Stearns begins making offseason moves
MILWAUKEE -- Thirty-year-old David Stearns had precisely two weeks from the day he was named the next Brewers general manager to the day that he formally began the job. That day was Monday, the start of a critical offseason for a team in transition.
On that day, the Brewers announced the dismissal of five coaches, including longtime bench coach Jerry Narron, pitching coach Rick Kranitz, outfield instructor John Shelby, bullpen coach Lee Tunnell and first-base coach Mike Guerrero. Tunnell was subsequently re-hired, after the Brewers tabbed Derek Johnson as the new pitching coach.
In his first two media sessions, one the day he was hired and another when he visited the team in San Diego during the final road series, Stearns said his first priority was to take inventory of the manpower already in place, first in the front office and then in the player ranks.
In other words, Stearns has yet to give any indication of whether he'll continue the sell-off of established players for prospects that began under Doug Melvin, who traded away six Major Leaguers between July 21 and Aug. 23.
"This is a game with a tremendous amount of variability," Stearns said the day he got the job, "and we're going to take each decision as it comes and make each decision in the best interests of the overall health of the organization."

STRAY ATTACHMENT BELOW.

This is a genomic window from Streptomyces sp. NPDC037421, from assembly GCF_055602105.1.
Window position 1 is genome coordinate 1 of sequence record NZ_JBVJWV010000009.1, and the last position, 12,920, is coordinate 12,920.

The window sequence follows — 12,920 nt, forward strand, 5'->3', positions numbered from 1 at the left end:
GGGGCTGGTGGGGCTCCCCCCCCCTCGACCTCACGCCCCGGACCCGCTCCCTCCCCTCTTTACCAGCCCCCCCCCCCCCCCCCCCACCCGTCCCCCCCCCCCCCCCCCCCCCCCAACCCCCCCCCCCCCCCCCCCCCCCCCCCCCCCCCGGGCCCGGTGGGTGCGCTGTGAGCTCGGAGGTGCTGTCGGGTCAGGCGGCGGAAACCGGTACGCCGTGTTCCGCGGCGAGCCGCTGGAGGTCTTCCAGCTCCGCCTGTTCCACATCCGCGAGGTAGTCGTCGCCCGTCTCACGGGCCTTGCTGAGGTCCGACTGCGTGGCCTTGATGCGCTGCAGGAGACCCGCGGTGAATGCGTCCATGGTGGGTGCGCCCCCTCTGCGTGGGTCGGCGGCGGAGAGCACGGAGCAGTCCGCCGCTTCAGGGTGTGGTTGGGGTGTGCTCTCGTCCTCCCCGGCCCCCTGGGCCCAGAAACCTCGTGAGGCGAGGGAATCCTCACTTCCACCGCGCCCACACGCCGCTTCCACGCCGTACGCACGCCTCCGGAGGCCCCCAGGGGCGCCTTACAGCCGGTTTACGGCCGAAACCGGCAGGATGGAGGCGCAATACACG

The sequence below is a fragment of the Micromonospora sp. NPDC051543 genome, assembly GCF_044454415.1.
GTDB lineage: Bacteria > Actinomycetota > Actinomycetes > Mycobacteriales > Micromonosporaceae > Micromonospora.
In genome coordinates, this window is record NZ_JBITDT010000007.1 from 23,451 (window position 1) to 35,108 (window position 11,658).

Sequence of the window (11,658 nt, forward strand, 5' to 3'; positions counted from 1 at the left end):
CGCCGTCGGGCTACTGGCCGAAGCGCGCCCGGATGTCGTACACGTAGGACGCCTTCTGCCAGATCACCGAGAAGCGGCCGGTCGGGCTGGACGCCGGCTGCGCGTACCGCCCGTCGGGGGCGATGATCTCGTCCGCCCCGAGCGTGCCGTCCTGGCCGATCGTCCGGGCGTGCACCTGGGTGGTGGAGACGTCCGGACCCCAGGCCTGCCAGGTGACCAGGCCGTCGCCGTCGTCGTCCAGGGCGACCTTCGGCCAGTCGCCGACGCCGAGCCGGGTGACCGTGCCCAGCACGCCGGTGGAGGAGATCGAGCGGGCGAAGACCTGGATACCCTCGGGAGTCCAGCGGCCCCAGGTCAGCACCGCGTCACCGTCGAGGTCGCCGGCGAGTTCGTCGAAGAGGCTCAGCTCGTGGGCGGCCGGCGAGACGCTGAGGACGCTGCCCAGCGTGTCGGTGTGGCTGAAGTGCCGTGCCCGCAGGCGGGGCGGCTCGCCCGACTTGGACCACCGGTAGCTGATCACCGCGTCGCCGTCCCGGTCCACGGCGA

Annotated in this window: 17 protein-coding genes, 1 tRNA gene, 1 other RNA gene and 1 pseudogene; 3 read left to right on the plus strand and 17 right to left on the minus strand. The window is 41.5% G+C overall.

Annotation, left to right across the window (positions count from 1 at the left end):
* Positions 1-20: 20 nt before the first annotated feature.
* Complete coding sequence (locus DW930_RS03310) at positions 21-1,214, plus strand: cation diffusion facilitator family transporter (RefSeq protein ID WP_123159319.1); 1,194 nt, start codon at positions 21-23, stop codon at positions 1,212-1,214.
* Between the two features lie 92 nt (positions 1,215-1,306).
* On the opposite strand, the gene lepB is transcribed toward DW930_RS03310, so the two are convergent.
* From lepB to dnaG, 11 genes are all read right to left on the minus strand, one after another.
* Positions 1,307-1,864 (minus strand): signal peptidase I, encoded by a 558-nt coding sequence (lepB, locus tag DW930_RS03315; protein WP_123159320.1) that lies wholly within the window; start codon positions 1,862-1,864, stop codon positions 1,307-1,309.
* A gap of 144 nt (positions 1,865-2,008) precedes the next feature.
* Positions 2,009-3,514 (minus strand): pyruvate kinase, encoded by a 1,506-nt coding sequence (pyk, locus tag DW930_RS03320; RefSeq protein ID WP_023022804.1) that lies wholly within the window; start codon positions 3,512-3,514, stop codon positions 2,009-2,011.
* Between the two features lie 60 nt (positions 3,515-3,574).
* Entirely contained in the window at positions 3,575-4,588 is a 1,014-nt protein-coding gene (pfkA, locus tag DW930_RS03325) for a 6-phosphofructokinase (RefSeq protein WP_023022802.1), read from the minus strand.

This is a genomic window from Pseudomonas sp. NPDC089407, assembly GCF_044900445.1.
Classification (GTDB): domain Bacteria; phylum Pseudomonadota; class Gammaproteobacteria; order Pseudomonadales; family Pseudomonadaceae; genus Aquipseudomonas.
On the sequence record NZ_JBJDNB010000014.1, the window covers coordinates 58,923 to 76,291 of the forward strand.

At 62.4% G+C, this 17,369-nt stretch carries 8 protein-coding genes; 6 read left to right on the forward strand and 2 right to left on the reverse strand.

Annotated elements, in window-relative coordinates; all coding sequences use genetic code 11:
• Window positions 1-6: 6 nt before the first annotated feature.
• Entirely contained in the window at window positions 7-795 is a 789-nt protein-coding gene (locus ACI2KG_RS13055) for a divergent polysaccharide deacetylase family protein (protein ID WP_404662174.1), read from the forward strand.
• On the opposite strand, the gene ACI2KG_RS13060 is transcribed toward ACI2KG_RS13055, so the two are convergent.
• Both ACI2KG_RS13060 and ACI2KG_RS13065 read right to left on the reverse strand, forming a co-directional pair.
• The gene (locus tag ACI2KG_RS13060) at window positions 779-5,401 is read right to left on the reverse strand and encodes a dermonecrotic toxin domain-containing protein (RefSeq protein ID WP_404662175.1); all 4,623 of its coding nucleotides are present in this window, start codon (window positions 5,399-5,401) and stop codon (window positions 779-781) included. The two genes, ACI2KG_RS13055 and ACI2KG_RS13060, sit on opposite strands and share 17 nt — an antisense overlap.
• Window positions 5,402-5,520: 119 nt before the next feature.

Here's a rundown of what he's got.
Arbitration-eligible: Cesar Jimenez, Wily Peralta, Jean Segura, Will Smith.
Free agents: Kyle Lohse.
Options: Adam Lind ($8 million club option, $500,000 buyout)
Rotation: The Brewers began the season with Lohse and Matt Garza atop the rotation, earning a combined $23.5 million. They finished the season with six rookies making starts, each of whom will report to Spring Training with an eye on cracking the group for the start of 2016. Garza will be back barring a trade (he still has two years and $25 million of guaranteed money left on his contract), as will Peralta, Jimmy Nelson and Taylor Jungmann. That would leave only one opening for candidates such as Zach Davies (probably the leading contender), Ariel Pena, Jorge Lopez, Tyler Wagner and Tyler Cravy, each of whom had bright spots in 2015 either for the Brewers or in the Minor Leagues. Given that depth, if the Brewers could conjure a taker for Garza, they would probably part with him gladly.